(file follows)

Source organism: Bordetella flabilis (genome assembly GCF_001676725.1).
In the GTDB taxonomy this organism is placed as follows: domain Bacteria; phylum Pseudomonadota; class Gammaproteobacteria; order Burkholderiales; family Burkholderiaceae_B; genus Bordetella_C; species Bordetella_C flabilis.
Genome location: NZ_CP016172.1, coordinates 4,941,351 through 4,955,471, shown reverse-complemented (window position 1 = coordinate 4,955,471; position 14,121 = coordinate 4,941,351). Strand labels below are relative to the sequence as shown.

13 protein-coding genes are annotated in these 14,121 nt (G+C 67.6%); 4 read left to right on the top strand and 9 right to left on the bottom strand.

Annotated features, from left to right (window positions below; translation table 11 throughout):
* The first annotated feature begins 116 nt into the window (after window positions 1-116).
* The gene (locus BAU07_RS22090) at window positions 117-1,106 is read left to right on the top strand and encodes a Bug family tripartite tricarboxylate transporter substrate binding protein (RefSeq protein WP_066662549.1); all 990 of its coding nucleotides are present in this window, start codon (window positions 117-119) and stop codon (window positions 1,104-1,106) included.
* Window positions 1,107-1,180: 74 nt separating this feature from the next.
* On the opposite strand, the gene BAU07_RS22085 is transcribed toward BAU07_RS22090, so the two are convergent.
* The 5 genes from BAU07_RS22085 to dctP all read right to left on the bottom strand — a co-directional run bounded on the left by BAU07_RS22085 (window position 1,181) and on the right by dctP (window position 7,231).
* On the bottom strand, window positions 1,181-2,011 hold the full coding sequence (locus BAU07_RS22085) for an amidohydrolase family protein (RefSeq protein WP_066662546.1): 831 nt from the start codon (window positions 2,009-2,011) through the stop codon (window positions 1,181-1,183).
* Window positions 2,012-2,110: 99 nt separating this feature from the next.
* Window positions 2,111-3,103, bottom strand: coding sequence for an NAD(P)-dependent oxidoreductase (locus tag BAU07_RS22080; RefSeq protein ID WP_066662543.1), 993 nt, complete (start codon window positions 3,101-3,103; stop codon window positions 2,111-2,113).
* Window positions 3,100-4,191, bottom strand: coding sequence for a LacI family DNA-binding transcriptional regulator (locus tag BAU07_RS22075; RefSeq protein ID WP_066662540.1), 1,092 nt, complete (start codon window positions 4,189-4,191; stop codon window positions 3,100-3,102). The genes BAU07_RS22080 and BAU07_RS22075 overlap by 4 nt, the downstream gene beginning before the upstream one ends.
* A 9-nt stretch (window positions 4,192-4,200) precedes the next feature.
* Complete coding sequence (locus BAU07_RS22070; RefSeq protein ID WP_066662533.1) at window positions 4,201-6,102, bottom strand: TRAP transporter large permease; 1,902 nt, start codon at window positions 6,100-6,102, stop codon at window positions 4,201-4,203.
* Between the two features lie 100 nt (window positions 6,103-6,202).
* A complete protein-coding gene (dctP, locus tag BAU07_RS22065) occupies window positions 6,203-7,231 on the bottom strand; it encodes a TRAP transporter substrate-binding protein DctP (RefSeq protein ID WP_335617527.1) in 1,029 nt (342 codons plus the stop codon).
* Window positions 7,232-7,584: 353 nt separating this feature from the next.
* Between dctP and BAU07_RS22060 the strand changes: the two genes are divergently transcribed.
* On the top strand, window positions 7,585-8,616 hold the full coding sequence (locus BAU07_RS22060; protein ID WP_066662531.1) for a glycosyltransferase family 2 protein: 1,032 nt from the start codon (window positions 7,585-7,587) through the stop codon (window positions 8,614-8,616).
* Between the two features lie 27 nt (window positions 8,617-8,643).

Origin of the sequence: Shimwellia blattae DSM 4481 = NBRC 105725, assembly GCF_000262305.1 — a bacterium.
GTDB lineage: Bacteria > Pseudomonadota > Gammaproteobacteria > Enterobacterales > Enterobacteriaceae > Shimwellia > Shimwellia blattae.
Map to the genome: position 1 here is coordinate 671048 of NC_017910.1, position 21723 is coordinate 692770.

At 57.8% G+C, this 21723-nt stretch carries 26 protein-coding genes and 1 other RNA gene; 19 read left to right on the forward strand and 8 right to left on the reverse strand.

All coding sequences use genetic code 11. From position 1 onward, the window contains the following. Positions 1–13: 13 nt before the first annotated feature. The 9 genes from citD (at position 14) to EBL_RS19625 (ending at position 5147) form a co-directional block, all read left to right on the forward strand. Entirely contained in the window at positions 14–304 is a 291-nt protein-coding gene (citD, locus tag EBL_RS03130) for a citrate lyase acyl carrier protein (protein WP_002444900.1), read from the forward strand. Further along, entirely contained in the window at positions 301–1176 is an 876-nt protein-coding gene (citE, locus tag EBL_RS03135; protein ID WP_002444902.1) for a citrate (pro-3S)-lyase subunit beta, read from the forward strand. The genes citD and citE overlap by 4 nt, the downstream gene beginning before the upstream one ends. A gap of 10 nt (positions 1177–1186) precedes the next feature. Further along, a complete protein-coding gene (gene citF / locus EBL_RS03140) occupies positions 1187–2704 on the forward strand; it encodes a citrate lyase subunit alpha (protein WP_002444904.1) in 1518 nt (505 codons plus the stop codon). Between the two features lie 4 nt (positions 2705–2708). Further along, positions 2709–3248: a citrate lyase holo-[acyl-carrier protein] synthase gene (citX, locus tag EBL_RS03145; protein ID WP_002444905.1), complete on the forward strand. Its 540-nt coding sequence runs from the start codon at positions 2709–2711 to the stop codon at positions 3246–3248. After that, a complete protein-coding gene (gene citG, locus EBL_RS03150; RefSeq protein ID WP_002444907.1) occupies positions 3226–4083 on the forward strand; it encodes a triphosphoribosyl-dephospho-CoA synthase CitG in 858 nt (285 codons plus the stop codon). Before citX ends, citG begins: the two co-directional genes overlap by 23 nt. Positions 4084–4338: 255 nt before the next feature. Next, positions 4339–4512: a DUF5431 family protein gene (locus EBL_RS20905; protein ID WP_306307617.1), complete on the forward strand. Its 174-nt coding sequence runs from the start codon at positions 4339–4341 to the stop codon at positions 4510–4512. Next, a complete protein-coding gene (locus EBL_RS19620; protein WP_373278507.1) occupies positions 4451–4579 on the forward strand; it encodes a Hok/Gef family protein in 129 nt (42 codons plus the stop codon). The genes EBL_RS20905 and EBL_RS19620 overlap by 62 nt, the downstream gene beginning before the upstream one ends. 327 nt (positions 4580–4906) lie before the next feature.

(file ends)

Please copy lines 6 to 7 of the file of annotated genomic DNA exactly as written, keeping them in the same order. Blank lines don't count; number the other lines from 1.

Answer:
* The first annotated feature begins 116 nt into the window (after window positions 1-116).
* The gene (locus BAU07_RS22090) at window positions 117-1,106 is read left to right on the top strand and encodes a Bug family tripartite tricarboxylate transporter substrate binding protein (RefSeq protein WP_066662549.1); all 990 of its coding nucleotides are present in this window, start codon (window positions 117-119) and stop codon (window positions 1,104-1,106) included.